The Best Part of Me: Developing a Positive Self-Image

The Best Part of Me: Developing a Positive Self-ImageWendy Ewald, the editor of the book, The Best Part of Me is a woman and an educator I have admired for many years. When I was teaching, I became deeply inspired by her Literacy Through Photography project and began to use photography with my students as a way to help them develop their voice.

The book, The Best Part of Me, is a wonderful resource and a good catalyst for sparking meaningful conversations and a fun photography project to share with your children.

I started out by telling the girls that I had an important question for them. They asked me what the question was and I told them that I needed to read them a special book before I could ask them the question. Well… at this point they were so curious that they begged me to read them the book. They loved reading the book, which consists of photographs and writing by children. Each child was asked to choose and write about the best part of themselves. The text is actually printed in the child’s own handwriting so the girls really felt as if they were reading the work of their peers. They asked me to read their favorite parts of the book to them again and again. At the end of the book I asked them, “What is the best part of you?”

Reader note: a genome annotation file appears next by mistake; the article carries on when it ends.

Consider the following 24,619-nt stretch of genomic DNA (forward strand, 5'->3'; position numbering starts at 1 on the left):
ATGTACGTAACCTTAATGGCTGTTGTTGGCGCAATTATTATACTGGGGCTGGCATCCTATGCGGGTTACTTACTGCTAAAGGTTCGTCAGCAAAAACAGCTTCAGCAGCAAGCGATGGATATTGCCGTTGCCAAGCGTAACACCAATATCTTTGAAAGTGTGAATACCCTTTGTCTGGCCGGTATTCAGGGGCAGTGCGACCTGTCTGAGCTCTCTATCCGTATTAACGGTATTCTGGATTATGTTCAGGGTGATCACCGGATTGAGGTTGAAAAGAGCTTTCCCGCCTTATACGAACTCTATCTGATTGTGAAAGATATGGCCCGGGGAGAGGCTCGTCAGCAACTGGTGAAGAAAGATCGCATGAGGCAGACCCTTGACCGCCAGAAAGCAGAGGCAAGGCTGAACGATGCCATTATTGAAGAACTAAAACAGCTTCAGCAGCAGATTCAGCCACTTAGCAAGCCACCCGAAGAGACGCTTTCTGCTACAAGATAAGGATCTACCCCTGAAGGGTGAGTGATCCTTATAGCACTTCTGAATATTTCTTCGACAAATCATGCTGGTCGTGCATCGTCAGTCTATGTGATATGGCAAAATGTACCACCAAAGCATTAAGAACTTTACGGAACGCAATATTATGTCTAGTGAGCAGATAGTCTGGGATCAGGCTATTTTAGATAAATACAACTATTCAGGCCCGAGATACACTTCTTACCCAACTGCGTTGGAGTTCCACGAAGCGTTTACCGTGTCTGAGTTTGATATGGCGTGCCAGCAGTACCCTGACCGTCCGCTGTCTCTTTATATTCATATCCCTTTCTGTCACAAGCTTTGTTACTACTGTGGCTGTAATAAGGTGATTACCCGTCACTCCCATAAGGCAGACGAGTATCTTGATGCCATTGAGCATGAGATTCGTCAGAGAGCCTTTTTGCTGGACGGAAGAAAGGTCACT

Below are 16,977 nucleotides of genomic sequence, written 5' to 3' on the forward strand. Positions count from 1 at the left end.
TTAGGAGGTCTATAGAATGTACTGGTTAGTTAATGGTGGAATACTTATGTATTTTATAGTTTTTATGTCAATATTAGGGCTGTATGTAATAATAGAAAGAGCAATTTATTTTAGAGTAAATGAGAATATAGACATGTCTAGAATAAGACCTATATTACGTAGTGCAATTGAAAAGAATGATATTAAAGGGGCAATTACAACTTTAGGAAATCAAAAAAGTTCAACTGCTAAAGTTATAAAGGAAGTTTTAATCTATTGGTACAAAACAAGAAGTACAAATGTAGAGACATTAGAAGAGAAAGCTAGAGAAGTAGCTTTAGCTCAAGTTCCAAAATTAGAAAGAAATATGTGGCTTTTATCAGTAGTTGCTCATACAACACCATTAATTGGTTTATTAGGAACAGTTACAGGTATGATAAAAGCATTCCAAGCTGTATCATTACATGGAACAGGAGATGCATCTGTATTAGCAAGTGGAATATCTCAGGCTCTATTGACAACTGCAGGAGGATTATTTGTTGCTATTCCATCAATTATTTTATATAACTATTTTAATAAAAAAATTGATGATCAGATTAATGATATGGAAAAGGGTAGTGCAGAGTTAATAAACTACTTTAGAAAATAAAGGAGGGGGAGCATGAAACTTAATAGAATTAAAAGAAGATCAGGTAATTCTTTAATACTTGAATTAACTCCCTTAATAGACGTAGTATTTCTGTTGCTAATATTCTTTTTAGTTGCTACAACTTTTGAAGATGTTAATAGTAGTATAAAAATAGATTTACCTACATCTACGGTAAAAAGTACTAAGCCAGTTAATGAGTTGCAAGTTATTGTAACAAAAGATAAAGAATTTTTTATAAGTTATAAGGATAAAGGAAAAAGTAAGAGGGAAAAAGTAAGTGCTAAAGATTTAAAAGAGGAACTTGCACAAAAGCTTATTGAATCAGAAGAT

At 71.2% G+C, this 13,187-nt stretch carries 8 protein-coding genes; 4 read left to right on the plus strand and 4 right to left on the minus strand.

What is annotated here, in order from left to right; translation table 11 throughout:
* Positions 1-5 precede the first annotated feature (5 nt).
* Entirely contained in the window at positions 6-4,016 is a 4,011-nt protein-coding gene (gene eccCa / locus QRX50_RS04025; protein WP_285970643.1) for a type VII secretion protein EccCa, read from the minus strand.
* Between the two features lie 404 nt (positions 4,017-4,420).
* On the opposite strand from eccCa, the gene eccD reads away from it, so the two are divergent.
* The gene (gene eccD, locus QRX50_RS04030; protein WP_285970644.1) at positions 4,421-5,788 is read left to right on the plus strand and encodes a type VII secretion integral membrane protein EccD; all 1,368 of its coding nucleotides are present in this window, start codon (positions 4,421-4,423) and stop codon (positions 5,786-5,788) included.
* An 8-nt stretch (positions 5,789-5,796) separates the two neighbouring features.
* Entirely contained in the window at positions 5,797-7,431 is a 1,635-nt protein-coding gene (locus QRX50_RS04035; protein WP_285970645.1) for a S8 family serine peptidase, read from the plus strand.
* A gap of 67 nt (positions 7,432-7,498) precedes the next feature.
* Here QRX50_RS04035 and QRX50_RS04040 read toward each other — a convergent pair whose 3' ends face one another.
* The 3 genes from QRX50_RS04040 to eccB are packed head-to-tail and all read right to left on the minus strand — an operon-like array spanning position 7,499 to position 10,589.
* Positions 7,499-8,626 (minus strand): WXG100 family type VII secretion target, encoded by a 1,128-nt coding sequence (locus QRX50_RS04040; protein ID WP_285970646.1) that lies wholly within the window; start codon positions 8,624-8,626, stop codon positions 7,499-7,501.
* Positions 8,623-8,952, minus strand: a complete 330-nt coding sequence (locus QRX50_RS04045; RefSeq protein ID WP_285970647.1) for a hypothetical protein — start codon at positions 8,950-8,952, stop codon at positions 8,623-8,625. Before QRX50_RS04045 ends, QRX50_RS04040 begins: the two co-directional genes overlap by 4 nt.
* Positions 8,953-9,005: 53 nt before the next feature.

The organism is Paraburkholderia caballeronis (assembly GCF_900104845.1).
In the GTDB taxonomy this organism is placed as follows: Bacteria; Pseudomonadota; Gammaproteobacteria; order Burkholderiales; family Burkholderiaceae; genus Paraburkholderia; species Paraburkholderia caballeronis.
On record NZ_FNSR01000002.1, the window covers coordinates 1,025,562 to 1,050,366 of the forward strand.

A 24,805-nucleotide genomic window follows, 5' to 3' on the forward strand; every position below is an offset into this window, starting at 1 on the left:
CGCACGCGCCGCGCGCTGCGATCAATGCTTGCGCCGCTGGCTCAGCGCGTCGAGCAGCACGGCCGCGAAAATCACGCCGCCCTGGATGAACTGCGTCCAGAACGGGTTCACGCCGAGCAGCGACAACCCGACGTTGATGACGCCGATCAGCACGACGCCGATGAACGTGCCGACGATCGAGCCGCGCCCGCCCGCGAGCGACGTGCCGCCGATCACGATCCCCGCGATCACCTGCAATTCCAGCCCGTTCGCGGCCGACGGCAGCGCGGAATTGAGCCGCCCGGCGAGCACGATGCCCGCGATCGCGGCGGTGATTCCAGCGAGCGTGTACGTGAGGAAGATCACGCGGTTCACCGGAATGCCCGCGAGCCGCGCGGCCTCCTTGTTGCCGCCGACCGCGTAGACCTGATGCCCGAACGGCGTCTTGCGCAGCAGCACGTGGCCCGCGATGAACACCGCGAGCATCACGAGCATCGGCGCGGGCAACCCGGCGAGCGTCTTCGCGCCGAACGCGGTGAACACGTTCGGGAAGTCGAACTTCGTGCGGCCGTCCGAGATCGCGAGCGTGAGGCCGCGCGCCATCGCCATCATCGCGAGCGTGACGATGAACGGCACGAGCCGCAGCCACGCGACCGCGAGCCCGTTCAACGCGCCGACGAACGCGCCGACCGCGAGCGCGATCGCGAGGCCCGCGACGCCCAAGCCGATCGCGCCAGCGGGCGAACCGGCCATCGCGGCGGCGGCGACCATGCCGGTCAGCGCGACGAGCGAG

They instantly started calling out a variety of answers and with our camera in hand we immediately went outside to take pictures. Later, I showed them the pictures we had taken and asked them if they wanted to write (dictate) some words to go with the pictures. Try to guide your children into going beyond their physical attributes. Encourage them to explore what they are able to do with their hands, mouths, ears, legs, etc. that makes them so special.

This experience is great for developing a healthy self-image as well as a good catalyst for discussions about how we are all different and the same.

The Best Part of Me: Developing a Positive Self-Image

A great way to continue the development of a healthy self-image is to pay close attention to the way you communicate with each other as a family. A great resource for improving family communication is our Put-Up and Put-Down eCourse.


With over 10 years of EDU experience and a growing family, Mariah started Playful Learning in 2008 as a resource for parents and teachers. In 2010 Playful Learning received the Parent’s Choice Gold Medal, and in August of 2011, Shambhala Publications released her first book, Playful Learning: Develop Your Child’s Sense of Joy and Wonder. Mariah has an M.S. Ed in Elementary Education and was that girl sitting in the back of class thinking about what she would do differently if she was the teacher. Now she is happily working with a team of gifted educators to bring life-changing lessons to children, families, and schools around the world. In her free time she can be found taking long walks, enjoying a cup of tea, or swimming in the Atlantic with her husband and two daughters.



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  1. I really like this idea! Thanks for sharing it. I’m an early childhood educator, so I will definitely be able to use this, but I think that even teens and adults would benefit from taking a step back from the hussle of the world and recognize these things.

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